2. FORMS IN A PLACE – BYDGOSZCZ – CASE STUDY

When the analyzed PLACE is assumed to be included in a public space, it is possible to list its most important features which should also be shared by a PLACE being a specific case of this space [7].

  • availability

  • providing safety

  • having recognizable identity

  • providing a variety of behavior

  • encouraging inhabitants to be active

  • balance of functions

  • providing friendly environment

  • inclusion in a wider context

  • attractiveness of space

  • diversified community

Students of Design who are familiar with the above factors and possess the knowledge how to define a place, first of all the social aspect of its perception – undertook the task to design individual forms performing the function of a city bench. Searching for architectural forms to define a place is part of the current trend to create local values for space. In the times of omnipresent globalization which makes the environment look the same, actions aimed at finding identity of a place, among others, through applying specific solutions are absolutely right. This kind of behavior is in contrast to unreflective transfer of elements of different structures into other random spaces with completely different cultural and social values.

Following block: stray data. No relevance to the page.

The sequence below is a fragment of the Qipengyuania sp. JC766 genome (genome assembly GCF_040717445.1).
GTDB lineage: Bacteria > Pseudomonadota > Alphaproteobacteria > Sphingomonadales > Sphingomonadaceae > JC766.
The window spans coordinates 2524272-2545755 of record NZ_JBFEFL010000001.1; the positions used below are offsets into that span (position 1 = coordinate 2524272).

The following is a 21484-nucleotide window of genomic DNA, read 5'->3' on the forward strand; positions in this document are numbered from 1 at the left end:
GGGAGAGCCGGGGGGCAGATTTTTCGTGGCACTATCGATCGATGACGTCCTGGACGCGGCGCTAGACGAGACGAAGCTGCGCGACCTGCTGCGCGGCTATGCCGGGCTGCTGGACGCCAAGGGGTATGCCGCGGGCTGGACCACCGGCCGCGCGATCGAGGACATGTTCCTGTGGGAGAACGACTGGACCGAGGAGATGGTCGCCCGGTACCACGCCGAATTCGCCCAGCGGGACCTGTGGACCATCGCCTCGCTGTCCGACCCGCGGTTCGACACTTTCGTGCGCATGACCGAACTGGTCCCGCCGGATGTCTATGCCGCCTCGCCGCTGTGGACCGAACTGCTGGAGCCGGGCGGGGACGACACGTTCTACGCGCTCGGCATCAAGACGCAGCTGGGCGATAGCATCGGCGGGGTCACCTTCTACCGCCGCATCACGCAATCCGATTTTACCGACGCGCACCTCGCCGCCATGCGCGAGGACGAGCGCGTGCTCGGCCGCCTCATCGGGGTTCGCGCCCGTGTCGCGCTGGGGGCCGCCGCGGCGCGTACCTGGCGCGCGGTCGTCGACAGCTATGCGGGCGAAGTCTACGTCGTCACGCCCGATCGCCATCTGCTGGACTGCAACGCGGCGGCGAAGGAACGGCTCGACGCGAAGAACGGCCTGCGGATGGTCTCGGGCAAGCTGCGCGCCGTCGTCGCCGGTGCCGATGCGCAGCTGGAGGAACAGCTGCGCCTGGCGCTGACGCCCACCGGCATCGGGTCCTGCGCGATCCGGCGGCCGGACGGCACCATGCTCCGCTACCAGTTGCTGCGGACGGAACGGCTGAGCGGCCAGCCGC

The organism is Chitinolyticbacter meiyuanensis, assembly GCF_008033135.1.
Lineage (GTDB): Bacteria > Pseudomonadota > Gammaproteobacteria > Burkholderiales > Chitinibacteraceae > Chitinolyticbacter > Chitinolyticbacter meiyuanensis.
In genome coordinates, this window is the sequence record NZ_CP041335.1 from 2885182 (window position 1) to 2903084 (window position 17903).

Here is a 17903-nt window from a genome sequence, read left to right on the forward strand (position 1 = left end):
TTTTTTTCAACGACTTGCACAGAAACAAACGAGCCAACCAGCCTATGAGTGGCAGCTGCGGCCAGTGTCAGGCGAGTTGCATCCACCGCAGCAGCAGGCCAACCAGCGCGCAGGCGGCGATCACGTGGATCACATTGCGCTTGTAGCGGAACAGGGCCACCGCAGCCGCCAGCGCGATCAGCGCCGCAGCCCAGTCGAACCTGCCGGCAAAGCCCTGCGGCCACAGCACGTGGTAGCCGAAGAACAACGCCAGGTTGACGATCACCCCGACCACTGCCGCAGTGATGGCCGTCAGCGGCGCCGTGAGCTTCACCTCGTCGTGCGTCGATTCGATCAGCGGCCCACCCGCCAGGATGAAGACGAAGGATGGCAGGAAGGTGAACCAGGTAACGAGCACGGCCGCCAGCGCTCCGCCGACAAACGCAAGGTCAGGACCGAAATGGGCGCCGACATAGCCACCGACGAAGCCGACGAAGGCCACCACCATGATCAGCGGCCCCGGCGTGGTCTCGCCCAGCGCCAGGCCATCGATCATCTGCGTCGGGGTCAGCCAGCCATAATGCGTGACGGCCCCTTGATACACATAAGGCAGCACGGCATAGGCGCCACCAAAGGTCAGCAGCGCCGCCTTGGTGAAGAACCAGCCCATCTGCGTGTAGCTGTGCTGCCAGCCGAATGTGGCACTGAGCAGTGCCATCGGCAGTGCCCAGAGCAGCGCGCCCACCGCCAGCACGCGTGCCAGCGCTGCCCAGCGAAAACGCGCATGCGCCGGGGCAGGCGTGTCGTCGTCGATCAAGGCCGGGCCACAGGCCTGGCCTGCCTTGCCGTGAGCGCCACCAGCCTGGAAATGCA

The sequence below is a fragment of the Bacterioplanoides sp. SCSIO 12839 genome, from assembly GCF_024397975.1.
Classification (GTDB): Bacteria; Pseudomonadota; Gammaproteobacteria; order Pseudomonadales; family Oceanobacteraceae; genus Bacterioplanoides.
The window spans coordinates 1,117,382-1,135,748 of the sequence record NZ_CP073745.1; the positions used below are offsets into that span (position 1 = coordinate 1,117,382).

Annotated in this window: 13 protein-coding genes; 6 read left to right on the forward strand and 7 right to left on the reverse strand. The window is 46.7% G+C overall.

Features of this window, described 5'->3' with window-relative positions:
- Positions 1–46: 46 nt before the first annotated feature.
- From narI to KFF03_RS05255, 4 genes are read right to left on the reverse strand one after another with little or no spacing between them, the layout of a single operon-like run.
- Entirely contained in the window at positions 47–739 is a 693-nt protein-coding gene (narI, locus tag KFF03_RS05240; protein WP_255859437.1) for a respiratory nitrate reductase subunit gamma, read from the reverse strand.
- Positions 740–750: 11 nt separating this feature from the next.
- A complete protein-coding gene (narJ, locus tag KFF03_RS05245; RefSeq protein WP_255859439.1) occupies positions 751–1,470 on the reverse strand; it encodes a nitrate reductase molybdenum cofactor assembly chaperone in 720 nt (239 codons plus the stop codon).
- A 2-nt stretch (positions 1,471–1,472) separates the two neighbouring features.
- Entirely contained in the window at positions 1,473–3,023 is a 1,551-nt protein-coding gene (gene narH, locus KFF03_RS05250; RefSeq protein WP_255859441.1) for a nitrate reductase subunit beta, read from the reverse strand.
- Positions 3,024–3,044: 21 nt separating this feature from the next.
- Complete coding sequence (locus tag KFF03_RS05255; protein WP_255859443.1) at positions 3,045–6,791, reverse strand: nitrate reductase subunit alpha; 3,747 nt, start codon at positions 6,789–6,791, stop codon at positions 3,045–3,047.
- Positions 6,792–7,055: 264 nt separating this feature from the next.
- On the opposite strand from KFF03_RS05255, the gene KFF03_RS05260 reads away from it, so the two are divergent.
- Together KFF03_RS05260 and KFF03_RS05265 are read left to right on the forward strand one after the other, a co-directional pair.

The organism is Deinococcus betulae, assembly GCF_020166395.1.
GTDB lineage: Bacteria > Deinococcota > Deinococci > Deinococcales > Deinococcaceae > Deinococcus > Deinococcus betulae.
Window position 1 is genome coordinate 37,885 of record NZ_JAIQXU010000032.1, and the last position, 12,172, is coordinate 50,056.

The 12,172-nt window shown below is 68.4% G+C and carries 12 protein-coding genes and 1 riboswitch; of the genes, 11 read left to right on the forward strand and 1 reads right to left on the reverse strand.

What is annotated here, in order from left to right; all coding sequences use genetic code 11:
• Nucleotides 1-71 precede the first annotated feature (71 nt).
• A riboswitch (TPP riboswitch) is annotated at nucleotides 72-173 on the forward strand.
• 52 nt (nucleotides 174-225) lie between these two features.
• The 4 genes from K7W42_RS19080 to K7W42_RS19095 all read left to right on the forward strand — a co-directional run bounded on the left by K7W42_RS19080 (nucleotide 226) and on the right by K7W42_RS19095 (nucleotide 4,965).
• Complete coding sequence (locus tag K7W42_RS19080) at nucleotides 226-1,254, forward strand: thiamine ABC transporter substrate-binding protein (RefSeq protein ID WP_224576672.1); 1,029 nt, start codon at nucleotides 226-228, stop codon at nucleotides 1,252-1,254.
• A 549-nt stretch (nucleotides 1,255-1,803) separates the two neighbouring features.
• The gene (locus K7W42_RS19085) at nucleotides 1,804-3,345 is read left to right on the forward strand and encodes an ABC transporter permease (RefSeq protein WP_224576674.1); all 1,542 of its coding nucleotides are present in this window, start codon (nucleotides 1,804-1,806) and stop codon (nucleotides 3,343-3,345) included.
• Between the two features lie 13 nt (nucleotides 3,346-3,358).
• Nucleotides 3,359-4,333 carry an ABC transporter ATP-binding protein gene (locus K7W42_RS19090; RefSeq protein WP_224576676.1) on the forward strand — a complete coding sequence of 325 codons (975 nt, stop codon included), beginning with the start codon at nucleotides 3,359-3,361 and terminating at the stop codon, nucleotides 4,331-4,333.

“The impact a form has on a given space is still underestimated by designers of urban furniture and interference with a given context involves a completely different approach to the design and its role in creation of a PLACE. Here, serial products are replaced by individual solutions assuming that their impact on the surrounding space can contribute to strengthening or triggering the process of PLACE creation, the third place – that is, a place used by choice and affecting the relations with its users” [4].